There are two main motivations for grid companies to find quicker ways of localising faults in the grid.

Every minute a grid company is not delivering energy to its customers, it is effectively losing money. This can be referred to as the cost of energy not supplied. Or CENS for short. Also, more time spent localizing a fault will lead to increased costs of labour and sometimes, in the larger picture, the need for more crew, cars and equipment.

CINELDI-partner Elvia is installing approx. 60 fault indicators in the 22kV network. The aim is to see if this reduces the time it takes to find the location of faults and the corresponding reduction in CENS.

Where old fault indicators had to be read manually, new indicators send digital signals allowing a more precise fault location to be performed centrally prior to dispatch of maintenance crew. In addition, increased safety and less strain on the components are expected as fewer test recouplings (to locate the faulty part of the grid) can be performed.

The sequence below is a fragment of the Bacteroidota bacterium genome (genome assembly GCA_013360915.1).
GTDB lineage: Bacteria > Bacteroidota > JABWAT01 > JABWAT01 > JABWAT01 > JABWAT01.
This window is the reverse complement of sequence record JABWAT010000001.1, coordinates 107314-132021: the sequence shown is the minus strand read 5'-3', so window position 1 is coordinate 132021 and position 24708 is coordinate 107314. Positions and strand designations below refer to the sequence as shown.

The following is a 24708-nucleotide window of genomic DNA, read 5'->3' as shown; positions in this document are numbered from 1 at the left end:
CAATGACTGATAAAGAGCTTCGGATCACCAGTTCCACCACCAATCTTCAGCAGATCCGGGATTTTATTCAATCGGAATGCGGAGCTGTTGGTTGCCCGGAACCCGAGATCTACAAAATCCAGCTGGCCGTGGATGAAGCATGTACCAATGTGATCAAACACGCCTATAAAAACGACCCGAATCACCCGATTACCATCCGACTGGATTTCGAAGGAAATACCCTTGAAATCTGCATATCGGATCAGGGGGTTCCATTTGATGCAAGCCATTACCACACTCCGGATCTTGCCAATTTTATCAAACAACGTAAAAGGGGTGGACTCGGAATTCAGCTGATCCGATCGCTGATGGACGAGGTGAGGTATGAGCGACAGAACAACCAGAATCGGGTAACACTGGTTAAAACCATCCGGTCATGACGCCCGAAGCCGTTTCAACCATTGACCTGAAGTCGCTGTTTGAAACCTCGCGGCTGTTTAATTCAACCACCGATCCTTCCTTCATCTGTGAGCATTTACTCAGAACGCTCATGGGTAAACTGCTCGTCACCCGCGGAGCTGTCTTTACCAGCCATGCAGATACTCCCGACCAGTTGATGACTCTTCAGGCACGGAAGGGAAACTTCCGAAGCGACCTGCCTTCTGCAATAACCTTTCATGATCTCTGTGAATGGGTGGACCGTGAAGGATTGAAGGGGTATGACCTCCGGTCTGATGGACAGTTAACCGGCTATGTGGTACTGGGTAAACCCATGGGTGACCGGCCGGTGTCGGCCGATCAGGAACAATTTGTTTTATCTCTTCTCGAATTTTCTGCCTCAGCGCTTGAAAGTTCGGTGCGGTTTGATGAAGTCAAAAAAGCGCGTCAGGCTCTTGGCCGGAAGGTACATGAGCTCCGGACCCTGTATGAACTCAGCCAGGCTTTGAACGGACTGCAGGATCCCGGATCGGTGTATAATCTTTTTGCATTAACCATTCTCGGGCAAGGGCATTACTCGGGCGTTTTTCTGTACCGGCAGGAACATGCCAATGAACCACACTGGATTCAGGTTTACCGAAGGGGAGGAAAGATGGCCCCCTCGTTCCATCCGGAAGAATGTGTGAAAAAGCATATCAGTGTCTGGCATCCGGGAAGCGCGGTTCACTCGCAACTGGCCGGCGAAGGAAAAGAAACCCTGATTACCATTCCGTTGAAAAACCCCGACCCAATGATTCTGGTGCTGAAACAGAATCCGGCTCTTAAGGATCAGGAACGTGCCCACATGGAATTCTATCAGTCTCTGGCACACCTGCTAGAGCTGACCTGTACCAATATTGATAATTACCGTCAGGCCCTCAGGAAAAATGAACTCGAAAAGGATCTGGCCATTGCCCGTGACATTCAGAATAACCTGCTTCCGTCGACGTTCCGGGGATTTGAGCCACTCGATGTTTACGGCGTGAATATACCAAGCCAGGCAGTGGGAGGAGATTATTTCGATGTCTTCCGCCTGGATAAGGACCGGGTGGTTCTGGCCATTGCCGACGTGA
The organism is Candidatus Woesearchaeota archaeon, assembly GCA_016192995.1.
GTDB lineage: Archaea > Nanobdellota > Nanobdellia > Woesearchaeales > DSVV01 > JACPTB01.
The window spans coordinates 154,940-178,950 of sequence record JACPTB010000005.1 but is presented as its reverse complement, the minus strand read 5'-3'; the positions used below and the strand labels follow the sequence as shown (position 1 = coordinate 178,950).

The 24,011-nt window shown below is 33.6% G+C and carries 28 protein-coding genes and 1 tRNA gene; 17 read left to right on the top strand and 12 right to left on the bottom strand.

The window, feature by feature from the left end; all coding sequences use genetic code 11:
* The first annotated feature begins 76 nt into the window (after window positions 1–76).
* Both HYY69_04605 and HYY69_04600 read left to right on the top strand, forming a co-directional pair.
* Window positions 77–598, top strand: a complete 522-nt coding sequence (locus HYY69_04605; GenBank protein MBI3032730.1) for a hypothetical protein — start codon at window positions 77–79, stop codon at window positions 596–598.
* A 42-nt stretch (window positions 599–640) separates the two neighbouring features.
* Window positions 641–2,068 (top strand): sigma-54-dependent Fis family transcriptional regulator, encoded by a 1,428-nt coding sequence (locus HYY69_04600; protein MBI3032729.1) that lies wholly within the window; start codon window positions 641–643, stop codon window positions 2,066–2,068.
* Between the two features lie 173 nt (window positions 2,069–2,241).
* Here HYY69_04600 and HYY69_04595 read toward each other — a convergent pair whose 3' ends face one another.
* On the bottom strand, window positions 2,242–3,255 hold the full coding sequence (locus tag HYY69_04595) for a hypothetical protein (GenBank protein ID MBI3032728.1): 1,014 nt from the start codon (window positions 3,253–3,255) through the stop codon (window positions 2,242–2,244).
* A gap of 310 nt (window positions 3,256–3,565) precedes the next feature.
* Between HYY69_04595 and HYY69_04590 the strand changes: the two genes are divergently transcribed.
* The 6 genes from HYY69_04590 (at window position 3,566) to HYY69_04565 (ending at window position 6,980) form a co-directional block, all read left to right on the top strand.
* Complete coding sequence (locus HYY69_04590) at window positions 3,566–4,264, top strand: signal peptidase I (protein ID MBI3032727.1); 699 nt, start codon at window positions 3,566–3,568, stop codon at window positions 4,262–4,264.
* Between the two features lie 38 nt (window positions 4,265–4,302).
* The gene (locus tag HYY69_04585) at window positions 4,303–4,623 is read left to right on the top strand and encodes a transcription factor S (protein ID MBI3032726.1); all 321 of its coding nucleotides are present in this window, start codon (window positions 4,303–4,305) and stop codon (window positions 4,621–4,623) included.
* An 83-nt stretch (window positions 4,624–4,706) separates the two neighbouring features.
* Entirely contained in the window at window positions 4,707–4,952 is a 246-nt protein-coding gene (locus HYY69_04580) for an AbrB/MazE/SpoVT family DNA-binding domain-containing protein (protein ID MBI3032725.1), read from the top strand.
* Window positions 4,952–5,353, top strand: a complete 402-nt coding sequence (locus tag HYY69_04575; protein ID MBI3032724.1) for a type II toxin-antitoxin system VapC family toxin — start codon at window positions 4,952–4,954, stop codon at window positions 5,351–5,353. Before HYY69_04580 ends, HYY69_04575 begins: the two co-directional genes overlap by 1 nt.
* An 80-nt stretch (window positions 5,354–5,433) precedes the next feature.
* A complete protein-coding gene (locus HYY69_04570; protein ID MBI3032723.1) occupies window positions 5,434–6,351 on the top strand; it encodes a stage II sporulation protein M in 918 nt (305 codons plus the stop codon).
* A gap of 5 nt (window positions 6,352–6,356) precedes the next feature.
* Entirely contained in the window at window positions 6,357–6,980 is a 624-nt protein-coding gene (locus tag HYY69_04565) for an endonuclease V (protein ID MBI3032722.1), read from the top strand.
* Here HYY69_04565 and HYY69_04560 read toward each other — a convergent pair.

The tests have two purposes; To obtain experience with the operation of the devices and verify that the data can be used to find the fault location. If a grid is to be self-healing, automatic location of faults is a prerequisite. Therefore, self-healing algorithms have been installed at Frogn (decentralized solution) and Oslo (centralized solution). These pilots will give recommendations on what equipment to invest in, in the future and pro/cons for decentralized vs. the centralized solutions. Experience is gained every time there is a fault in the network. The aim of the pilot is at least 30 faults.

This pilot is a continuation of the IPN-project FASAD

Contact persons:

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